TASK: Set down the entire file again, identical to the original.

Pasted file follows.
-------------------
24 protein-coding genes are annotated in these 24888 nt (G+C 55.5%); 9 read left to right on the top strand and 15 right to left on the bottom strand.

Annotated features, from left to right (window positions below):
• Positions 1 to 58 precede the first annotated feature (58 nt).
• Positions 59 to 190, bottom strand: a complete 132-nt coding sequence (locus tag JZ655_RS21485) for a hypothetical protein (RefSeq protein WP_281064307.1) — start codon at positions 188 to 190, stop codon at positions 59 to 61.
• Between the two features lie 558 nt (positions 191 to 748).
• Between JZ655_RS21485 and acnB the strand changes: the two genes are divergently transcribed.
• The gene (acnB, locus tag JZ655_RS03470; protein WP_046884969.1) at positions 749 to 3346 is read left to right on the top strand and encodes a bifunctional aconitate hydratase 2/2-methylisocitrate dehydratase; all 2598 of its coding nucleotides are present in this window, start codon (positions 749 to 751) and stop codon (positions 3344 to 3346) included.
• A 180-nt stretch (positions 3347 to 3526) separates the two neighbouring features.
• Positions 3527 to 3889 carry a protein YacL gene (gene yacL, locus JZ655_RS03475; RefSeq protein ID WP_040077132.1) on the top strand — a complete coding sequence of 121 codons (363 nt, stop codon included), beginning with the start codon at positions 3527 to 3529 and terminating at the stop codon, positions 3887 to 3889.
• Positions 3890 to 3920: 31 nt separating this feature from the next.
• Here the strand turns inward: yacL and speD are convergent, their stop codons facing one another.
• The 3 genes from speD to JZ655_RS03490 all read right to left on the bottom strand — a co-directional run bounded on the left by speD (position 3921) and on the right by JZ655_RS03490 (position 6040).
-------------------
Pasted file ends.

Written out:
24 protein-coding genes are annotated in these 24888 nt (G+C 55.5%); 9 read left to right on the top strand and 15 right to left on the bottom strand.

Annotated features, from left to right (window positions below):
• Positions 1 to 58 precede the first annotated feature (58 nt).
• Positions 59 to 190, bottom strand: a complete 132-nt coding sequence (locus tag JZ655_RS21485) for a hypothetical protein (RefSeq protein WP_281064307.1) — start codon at positions 188 to 190, stop codon at positions 59 to 61.
• Between the two features lie 558 nt (positions 191 to 748).
• Between JZ655_RS21485 and acnB the strand changes: the two genes are divergently transcribed.
• The gene (acnB, locus tag JZ655_RS03470; protein WP_046884969.1) at positions 749 to 3346 is read left to right on the top strand and encodes a bifunctional aconitate hydratase 2/2-methylisocitrate dehydratase; all 2598 of its coding nucleotides are present in this window, start codon (positions 749 to 751) and stop codon (positions 3344 to 3346) included.
• A 180-nt stretch (positions 3347 to 3526) separates the two neighbouring features.
• Positions 3527 to 3889 carry a protein YacL gene (gene yacL, locus JZ655_RS03475; RefSeq protein ID WP_040077132.1) on the top strand — a complete coding sequence of 121 codons (363 nt, stop codon included), beginning with the start codon at positions 3527 to 3529 and terminating at the stop codon, positions 3887 to 3889.
• Positions 3890 to 3920: 31 nt separating this feature from the next.
• Here the strand turns inward: yacL and speD are convergent, their stop codons facing one another.
• The 3 genes from speD to JZ655_RS03490 all read right to left on the bottom strand — a co-directional run bounded on the left by speD (position 3921) and on the right by JZ655_RS03490 (position 6040).